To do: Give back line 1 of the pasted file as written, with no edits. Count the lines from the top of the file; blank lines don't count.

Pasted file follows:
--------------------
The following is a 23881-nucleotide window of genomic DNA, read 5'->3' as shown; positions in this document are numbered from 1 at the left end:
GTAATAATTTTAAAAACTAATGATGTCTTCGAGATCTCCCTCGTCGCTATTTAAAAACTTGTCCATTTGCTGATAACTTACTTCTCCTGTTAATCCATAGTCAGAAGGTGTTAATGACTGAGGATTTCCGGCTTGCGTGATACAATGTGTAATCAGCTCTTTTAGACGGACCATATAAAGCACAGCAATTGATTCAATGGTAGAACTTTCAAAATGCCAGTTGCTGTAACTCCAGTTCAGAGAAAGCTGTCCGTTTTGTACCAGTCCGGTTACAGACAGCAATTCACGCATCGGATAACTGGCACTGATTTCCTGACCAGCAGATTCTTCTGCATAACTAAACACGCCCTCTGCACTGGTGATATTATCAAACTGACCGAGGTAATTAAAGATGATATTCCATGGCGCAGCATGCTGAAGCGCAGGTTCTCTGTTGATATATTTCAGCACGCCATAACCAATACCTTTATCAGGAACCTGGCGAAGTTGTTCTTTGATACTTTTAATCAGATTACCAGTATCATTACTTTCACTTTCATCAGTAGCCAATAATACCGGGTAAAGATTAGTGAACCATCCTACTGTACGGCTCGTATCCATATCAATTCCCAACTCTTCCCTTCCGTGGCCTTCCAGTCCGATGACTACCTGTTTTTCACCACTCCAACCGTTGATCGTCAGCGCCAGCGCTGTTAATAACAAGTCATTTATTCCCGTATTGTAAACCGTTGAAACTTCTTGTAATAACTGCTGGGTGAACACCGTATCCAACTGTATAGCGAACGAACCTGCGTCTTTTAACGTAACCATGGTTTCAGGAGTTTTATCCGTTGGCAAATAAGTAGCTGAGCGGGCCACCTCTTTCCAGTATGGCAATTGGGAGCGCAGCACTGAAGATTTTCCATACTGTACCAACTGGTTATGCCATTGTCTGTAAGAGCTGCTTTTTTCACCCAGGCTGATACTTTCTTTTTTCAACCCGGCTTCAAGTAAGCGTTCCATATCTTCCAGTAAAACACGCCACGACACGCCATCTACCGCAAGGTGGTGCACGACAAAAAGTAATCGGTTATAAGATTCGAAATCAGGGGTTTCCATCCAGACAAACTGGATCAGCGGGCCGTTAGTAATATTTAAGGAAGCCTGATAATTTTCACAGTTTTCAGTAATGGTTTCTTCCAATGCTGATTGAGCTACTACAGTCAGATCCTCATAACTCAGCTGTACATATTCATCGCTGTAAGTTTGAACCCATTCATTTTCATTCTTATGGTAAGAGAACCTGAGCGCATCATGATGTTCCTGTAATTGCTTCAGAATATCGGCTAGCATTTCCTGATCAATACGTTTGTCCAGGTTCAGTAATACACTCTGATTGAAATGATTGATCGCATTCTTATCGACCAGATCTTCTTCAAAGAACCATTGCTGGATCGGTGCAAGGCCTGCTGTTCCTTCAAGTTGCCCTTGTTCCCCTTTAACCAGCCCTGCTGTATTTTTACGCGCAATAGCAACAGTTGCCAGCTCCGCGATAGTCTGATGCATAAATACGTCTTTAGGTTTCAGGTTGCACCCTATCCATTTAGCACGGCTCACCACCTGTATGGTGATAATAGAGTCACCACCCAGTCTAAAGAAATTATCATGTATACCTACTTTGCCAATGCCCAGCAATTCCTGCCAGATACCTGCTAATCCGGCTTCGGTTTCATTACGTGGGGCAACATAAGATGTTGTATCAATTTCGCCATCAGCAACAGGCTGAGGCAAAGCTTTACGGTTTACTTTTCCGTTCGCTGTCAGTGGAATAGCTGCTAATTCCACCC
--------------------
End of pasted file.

The following is a 23881-nucleotide window of genomic DNA, read 5'->3' as shown; positions in this document are numbered from 1 at the left end: